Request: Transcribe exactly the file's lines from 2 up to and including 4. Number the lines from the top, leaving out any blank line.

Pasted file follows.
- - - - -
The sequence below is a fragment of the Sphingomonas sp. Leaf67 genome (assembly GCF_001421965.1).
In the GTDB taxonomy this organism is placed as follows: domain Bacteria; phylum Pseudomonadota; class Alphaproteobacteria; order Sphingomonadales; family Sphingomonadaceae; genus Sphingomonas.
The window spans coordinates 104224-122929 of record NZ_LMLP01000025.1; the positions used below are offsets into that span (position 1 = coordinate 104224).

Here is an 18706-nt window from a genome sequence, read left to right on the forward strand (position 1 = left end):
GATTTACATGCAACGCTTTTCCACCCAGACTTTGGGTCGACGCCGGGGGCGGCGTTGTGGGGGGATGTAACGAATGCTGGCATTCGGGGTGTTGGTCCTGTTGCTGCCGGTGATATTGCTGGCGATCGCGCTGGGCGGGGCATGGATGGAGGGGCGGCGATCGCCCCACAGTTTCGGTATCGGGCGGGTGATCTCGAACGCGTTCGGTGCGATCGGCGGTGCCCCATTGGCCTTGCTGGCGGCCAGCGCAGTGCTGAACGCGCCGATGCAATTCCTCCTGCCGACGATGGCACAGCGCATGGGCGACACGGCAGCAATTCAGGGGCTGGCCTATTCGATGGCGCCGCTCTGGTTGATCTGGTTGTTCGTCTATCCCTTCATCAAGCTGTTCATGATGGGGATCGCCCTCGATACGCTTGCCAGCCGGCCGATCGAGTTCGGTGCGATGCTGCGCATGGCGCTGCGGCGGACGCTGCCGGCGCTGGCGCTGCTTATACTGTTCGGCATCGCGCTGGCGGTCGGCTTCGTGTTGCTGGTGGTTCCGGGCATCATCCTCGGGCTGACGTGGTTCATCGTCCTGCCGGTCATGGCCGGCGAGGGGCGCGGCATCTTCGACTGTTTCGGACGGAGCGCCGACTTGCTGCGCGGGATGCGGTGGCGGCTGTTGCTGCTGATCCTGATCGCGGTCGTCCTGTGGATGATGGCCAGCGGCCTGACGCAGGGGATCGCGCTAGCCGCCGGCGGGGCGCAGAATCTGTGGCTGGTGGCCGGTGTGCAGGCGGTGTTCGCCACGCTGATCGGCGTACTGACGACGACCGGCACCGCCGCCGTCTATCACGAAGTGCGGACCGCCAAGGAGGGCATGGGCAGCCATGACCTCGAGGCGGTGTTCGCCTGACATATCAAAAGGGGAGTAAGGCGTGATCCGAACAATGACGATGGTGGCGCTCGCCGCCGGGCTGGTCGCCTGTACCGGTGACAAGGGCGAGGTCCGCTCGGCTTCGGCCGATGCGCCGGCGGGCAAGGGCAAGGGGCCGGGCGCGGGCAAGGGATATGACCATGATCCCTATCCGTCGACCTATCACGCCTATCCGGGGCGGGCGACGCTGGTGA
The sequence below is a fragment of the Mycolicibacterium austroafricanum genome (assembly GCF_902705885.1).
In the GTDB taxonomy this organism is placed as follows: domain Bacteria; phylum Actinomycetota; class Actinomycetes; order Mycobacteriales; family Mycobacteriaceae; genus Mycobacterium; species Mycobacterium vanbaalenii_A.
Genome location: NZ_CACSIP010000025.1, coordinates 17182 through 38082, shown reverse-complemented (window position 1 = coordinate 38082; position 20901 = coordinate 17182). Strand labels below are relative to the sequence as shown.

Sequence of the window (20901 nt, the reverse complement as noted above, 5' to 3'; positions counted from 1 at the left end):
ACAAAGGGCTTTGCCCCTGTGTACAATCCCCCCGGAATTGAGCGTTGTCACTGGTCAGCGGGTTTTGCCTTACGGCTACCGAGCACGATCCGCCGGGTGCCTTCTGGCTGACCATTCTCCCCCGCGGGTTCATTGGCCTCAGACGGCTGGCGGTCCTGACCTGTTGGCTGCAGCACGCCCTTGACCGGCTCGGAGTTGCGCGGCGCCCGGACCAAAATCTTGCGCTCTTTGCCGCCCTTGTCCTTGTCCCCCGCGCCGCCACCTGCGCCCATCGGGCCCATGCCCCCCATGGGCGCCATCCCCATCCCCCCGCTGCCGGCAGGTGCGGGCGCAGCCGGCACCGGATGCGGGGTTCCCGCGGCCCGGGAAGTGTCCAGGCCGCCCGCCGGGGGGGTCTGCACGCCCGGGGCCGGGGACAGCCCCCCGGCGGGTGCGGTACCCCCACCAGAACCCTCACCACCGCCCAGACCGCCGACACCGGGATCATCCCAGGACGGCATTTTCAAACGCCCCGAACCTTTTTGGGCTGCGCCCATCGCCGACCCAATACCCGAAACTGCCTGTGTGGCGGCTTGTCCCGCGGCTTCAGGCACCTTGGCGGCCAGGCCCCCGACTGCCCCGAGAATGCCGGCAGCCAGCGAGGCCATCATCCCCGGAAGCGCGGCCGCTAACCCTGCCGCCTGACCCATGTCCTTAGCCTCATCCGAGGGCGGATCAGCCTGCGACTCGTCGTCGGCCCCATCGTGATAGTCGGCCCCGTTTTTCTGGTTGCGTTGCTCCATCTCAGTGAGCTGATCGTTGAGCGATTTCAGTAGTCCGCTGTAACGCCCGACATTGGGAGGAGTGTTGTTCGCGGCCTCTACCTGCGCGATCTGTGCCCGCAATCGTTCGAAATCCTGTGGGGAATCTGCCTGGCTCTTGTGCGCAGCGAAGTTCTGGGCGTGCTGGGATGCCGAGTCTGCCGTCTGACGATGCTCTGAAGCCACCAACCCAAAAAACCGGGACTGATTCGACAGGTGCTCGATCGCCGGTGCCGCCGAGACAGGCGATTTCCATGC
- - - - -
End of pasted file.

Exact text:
In the GTDB taxonomy this organism is placed as follows: domain Bacteria; phylum Pseudomonadota; class Alphaproteobacteria; order Sphingomonadales; family Sphingomonadaceae; genus Sphingomonas.
The window spans coordinates 104224-122929 of record NZ_LMLP01000025.1; the positions used below are offsets into that span (position 1 = coordinate 104224).

Here is an 18706-nt window from a genome sequence, read left to right on the forward strand (position 1 = left end):